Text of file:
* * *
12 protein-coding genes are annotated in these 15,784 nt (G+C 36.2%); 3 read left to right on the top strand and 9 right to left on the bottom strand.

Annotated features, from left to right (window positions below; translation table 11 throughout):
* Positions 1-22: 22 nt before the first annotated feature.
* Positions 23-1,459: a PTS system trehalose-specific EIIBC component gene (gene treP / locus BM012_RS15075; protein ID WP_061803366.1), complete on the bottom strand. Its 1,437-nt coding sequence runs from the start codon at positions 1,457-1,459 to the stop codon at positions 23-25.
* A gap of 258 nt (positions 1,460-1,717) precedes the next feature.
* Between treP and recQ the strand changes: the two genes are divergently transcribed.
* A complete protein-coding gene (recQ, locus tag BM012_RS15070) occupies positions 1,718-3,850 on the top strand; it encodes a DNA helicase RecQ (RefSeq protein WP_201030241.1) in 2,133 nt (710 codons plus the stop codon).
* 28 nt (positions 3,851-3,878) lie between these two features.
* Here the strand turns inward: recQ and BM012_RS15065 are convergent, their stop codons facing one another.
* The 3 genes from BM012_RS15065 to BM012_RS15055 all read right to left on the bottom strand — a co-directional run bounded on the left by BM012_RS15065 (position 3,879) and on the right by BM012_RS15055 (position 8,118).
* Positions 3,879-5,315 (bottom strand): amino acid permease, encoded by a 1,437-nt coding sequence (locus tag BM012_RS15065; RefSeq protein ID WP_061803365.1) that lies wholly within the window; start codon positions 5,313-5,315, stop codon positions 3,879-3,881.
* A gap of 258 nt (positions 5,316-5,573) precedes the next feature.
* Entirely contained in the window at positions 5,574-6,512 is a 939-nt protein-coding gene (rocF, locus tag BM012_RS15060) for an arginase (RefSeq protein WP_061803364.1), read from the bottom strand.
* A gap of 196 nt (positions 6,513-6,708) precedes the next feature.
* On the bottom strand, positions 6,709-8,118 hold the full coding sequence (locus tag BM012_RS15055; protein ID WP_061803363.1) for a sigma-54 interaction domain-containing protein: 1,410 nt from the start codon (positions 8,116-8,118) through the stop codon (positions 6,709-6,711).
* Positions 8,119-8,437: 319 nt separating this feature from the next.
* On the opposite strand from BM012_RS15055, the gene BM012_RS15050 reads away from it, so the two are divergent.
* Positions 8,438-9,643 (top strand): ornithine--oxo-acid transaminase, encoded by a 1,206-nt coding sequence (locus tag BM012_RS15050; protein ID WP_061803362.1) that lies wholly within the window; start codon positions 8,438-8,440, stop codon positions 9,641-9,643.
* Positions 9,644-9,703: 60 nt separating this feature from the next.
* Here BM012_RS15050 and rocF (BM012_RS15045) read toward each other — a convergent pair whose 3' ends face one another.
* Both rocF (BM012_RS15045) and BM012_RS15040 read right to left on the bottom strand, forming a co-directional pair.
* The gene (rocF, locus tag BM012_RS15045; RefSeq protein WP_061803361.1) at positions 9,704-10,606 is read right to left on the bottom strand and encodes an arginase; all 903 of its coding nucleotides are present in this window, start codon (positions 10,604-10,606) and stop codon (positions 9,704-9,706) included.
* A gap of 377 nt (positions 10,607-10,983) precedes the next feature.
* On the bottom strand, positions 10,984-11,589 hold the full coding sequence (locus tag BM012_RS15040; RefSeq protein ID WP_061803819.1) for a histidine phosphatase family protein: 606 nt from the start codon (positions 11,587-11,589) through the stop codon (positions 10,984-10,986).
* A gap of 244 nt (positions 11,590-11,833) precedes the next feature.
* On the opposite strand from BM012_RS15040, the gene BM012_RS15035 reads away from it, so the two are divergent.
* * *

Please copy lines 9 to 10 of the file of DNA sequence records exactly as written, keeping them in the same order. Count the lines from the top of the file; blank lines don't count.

* Here the strand turns inward: recQ and BM012_RS15065 are convergent, their stop codons facing one another.
* The 3 genes from BM012_RS15065 to BM012_RS15055 all read right to left on the bottom strand — a co-directional run bounded on the left by BM012_RS15065 (position 3,879) and on the right by BM012_RS15055 (position 8,118).